Bacher explains that: “ … they [mise-en-scène formulations] theorize on what happens in the dramatic space when the camera moves in addition to the ostensible changes in the content of the frame … determining what the central concepts are [in mise-en-scène theories] is a difficult endeavor.”11 The difficulty in formulating concepts about mise-en-scène comes from the vast creative differences that exist among directors and the different modes of inquiry into the theoretical statements about their work (i.e. critical investigations can be based on interpretation or inference). Hence, the theoretical argument of this paper now shifts to one of “moving camera mise-en-scène.”
Herbert Read states that: “The camera is the film-director’s tool, his medium is the light … the impact of light on solid objects … light is the muse … Sculpture is the art of space, as music is of time. The film is the art of space-time: it is a space-time continuum.”12 It is interesting that the term space-time continuum is being used in cinema because it is a concept that is mathematically defined in Albert Einstein’s theory of “Special Relativity.” This is not a coincidence because both physics and cinema are highly dependent on relative states of perception. In physics, the space-time continuum is described by a 4-vector calculus. It combines equivalent space-time components (i.e. space and time are taken to exist on the same theoretical footing), linking a real spatial part (3-D) with an imaginary temporal part (1-D), into a four dimensional holistically unitary function which describes the motion of objects nearing the speed of light (including the movement of light itself). A similar development happens in film as Read (in “Toward a film Aesthetic” published in Cinema Quarterly in 1932) defines the art of cinema in terms of the physical concept of motion or movement: “There are at least three directions or dimensions in which movement may take place: a) movement of the camera, b) movement of the light, c) movement of the object photographed. Combinations of such movements produce almost endless possibilities of plastic form. The true plasticity of the film …is a plasticity of light.”13 It should be noted that Read’s article dates back to 1932, before the regular use of the zoom lens, and that there are other dimensions to camera movement (eg. the “camera movement effect” as seen, for instance, in rear-projection cinematography). The relevant conclusions, drawn from such a brief investigation into some fundamental aspects of mise-en-scène theory, are that the long take moving camera attempts to expressively sustain a “continuum” (something akin to Bazin’s reality continuum) in terms of spatial plasticity and temporal rhythmicality (something akin to Tarkovsky’s time-pressure theory). Moreover, the plasticity of the mise-en-scène is not only determined by the reflected light that hits the eye but also, by the interrelationship of the moving camera with all other aspects of the mise-en-scène system.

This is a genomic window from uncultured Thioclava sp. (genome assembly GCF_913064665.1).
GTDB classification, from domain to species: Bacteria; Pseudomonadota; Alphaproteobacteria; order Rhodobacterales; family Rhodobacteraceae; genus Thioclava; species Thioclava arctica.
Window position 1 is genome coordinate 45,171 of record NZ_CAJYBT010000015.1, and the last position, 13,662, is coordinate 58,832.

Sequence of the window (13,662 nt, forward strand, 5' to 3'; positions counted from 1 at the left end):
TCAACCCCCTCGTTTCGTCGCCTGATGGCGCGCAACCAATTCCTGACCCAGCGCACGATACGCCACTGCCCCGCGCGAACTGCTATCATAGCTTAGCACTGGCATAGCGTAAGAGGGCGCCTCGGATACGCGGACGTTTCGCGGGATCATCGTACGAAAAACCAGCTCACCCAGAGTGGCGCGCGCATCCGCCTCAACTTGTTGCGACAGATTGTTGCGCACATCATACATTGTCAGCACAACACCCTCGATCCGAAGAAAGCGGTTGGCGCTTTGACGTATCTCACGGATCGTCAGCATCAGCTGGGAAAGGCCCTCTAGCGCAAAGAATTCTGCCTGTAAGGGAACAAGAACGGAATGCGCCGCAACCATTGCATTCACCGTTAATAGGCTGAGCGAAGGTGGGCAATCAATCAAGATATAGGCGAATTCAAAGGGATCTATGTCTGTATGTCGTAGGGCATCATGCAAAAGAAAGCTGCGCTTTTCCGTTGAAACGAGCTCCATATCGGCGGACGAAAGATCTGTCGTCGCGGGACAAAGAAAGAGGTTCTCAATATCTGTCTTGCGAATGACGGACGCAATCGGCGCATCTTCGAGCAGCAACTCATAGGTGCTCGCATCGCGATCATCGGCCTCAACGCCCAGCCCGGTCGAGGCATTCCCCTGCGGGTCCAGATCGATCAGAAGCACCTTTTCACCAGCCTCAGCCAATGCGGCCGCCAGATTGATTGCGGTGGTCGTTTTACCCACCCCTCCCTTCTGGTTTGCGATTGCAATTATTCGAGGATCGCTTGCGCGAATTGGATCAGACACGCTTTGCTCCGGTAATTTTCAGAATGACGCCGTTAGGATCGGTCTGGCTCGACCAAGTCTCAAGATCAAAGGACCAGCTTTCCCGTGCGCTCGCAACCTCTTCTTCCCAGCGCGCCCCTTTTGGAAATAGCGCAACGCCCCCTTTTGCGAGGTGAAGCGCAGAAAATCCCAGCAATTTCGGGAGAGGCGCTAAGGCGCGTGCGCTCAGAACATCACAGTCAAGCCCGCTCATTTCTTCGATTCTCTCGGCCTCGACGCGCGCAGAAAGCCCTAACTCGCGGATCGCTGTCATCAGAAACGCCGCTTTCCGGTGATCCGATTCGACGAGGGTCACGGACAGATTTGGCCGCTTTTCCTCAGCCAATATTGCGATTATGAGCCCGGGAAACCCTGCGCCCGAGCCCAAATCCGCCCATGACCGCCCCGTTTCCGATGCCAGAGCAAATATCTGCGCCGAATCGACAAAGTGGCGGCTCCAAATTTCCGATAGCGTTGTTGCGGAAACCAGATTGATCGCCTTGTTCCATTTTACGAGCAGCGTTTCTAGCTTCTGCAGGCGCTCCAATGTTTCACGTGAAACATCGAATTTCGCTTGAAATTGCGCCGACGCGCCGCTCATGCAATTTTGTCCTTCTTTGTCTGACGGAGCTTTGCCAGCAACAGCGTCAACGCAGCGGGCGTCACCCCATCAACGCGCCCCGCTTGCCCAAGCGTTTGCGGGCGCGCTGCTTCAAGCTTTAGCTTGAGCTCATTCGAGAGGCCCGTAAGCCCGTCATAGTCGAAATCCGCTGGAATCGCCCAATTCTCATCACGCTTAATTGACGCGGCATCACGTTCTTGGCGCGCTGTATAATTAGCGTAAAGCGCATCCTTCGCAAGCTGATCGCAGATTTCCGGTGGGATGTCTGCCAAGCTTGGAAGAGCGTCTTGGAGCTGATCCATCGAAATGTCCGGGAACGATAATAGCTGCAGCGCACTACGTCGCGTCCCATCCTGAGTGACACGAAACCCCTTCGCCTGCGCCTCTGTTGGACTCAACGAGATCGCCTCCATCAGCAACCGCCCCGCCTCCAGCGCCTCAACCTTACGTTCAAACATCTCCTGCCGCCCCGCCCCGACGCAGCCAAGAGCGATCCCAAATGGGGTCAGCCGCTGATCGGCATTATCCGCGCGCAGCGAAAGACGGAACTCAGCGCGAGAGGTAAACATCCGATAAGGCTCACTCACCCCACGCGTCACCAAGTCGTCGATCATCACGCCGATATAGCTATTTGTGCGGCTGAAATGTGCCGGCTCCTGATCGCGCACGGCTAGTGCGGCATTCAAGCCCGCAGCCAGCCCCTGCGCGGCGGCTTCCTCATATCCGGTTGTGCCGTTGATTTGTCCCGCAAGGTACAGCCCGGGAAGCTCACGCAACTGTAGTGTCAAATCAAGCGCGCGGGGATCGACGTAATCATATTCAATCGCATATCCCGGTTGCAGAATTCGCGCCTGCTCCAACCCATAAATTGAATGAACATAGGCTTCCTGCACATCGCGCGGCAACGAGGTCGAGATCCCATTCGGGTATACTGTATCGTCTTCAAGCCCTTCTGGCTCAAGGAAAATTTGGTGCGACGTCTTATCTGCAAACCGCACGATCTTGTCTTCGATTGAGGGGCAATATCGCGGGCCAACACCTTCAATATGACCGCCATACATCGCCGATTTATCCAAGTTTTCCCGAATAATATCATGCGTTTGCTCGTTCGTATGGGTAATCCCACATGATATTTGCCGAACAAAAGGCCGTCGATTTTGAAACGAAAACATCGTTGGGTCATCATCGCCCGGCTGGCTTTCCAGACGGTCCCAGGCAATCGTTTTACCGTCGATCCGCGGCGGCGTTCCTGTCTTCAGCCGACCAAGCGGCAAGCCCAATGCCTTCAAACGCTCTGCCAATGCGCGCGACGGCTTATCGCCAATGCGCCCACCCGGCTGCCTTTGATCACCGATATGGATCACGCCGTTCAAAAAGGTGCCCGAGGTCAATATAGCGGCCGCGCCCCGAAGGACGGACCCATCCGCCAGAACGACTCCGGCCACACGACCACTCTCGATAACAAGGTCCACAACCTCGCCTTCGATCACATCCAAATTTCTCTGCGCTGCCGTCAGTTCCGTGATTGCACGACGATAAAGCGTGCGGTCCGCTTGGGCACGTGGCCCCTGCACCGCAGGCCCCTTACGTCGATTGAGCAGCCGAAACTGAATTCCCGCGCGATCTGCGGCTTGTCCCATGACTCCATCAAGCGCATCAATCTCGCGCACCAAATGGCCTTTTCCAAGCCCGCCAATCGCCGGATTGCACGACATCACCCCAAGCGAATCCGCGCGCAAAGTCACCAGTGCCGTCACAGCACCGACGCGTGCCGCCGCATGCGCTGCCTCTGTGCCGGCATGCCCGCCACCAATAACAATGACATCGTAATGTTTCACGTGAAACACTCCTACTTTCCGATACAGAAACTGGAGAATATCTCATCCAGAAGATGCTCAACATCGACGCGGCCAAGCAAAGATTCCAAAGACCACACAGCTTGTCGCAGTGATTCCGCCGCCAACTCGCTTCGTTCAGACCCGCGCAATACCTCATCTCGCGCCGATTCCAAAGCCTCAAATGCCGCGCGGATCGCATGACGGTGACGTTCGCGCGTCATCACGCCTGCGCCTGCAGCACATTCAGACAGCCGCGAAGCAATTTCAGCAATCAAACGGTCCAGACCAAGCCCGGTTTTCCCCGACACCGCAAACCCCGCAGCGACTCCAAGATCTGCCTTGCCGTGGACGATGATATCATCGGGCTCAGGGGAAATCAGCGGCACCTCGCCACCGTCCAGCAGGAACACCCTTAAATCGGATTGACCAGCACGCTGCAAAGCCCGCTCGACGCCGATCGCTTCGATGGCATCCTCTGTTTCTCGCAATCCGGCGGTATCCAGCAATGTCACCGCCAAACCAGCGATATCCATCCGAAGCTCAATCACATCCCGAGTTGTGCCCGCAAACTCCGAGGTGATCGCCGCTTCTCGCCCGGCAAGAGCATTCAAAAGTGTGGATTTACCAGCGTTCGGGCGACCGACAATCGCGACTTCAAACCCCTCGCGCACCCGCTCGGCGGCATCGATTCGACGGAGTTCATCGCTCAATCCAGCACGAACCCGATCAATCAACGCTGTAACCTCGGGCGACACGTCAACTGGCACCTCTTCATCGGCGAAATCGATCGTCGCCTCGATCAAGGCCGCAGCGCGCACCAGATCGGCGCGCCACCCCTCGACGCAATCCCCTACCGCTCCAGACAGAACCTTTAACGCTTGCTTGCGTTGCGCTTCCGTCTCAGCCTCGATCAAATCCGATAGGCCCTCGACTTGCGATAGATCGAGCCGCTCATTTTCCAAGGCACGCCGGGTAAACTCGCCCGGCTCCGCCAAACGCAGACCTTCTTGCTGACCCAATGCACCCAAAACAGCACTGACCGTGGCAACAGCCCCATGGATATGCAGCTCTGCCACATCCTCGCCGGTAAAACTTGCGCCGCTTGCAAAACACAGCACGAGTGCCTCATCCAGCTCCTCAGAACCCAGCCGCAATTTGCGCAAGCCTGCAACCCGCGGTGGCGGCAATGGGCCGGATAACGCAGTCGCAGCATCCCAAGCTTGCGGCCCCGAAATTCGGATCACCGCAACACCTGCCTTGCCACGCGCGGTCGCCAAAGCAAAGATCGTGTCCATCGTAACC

Long take cutting styles have been attributed to many directors; for examples, Max Ophuls, Kenji Mizoguchi and Orson Welles are all long take film artists who edit films in an expressive manner. For Ophuls, it is the long sweeping tracks and crane shots which are combined with expressive cuts with regard to dialogue; and as an example, consider the example noted by Henderson in his “Long Take” essay, the ‘ladder cut’ in Ophul’s Caught (1949) which cuts to a different angle of Bel Geddes behind a ladder (a symbol of her imprisonment) just after she says: “I’m pregnant.” For Mizoguchi’s one scene one cut style, it is the long take relations with the sequence which involve the “intrasequence cuts.” Henderson’s term “intrasequence cut” refers to the process of editing within a scene and it involves a cut that must precede or follow a long take but not necessarily in-between them. It must also be expressive so that it can break the rhythm of a scene and create a new tonality for it. Moreover, it reflects back on the scene and qualifies it in a process of looking back (i.e. very much like a ‘memory’). And finally, the “intrasequence cut” is a localized editing phenomenon since it does not affect other parts of the film beyond the shots it connects.